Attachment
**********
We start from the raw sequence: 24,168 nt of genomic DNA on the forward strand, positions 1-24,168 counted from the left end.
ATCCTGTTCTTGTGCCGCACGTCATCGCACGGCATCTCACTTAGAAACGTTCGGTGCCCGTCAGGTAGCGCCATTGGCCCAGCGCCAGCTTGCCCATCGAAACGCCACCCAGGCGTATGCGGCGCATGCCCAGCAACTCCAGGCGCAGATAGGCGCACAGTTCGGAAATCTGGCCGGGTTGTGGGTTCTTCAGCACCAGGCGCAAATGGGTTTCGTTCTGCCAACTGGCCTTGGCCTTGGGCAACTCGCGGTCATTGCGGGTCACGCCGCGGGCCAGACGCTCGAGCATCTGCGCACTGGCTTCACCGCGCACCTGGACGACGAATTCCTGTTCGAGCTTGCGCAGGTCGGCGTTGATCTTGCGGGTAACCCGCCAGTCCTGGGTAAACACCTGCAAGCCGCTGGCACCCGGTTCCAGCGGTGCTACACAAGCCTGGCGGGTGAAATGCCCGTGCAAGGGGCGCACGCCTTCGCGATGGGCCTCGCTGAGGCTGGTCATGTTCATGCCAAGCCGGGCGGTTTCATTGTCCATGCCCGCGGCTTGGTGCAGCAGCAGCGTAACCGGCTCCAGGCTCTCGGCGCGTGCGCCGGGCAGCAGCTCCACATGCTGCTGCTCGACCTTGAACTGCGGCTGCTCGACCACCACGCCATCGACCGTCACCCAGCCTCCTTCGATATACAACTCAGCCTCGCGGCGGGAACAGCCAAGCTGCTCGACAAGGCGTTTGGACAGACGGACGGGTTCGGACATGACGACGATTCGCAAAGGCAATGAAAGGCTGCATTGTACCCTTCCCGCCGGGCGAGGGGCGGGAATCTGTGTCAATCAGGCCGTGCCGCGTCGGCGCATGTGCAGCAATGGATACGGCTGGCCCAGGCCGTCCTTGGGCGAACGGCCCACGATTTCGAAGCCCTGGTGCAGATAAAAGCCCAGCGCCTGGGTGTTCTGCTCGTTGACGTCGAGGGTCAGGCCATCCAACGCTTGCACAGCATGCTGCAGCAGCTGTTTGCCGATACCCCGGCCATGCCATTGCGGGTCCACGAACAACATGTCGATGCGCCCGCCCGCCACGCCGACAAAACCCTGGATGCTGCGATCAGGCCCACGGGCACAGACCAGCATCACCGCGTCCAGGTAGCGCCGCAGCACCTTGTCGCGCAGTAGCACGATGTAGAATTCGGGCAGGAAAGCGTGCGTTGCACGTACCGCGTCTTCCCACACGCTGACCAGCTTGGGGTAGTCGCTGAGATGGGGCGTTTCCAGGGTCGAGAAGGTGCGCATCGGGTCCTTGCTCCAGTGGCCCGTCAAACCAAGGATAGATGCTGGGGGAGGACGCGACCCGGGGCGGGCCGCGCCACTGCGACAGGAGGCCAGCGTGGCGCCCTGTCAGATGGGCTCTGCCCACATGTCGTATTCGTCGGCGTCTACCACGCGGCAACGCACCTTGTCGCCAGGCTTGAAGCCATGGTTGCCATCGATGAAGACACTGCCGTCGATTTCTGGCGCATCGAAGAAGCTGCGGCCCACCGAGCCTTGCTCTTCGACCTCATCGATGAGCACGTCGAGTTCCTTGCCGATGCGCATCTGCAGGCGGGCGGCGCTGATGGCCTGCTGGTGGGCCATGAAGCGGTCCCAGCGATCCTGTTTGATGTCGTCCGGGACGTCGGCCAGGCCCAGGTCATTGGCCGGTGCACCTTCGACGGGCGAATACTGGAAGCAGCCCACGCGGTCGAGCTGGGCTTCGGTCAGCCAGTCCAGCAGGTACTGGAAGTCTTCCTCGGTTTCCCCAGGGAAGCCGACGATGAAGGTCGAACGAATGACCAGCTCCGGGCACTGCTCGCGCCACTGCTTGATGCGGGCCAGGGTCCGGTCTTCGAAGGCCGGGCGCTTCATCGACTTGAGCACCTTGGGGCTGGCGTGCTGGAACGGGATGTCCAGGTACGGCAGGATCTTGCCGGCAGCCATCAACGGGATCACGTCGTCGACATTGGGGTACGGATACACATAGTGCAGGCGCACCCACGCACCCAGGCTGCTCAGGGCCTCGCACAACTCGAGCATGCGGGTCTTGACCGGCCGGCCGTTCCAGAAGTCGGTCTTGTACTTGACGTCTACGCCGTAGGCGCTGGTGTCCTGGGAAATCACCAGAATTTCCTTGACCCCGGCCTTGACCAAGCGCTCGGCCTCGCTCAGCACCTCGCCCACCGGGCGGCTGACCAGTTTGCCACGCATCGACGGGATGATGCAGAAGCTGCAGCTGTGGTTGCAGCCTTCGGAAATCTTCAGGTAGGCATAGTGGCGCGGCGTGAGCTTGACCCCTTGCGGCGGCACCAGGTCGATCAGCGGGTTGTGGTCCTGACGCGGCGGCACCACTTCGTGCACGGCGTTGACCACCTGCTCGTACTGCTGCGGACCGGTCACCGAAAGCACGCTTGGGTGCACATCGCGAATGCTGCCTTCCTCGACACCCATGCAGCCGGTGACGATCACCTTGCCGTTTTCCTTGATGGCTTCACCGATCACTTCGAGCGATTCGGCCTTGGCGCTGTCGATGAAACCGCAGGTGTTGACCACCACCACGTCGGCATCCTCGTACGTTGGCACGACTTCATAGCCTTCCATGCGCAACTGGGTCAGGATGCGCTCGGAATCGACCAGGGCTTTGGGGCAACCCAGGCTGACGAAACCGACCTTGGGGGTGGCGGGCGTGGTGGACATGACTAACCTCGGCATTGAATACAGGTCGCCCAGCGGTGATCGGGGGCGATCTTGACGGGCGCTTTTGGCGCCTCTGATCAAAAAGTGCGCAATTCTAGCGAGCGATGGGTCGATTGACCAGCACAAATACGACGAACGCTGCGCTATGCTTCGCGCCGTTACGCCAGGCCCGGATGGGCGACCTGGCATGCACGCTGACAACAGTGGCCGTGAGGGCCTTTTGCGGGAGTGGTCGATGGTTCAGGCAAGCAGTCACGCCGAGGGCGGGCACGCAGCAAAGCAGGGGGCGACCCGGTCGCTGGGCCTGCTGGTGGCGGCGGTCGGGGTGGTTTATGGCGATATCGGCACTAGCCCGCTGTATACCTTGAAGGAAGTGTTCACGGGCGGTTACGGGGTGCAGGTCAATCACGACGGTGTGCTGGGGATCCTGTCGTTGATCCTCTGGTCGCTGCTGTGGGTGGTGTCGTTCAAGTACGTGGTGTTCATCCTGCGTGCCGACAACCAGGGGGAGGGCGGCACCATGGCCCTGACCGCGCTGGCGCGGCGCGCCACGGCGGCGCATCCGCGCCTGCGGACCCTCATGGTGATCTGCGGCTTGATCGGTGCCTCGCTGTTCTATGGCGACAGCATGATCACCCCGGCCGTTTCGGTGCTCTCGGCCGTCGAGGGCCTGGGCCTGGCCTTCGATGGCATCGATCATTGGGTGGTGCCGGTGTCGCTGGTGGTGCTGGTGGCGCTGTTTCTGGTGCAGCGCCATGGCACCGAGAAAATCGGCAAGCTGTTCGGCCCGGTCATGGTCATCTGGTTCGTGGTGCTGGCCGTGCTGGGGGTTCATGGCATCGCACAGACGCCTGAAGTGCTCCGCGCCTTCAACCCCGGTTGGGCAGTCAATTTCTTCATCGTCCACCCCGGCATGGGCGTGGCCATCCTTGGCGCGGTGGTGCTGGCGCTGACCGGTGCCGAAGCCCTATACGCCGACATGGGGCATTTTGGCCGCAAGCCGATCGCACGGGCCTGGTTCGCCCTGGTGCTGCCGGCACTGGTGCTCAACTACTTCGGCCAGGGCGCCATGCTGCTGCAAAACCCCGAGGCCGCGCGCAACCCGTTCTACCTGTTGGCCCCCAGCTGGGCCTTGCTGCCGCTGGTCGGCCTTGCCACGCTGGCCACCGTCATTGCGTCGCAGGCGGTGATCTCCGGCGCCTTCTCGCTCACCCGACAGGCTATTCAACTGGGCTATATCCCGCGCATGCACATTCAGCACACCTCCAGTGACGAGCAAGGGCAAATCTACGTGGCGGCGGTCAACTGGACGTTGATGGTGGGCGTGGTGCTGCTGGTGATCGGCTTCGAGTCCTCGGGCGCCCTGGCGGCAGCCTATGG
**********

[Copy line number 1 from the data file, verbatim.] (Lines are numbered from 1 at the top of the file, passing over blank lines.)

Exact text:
We start from the raw sequence: 24,168 nt of genomic DNA on the forward strand, positions 1-24,168 counted from the left end.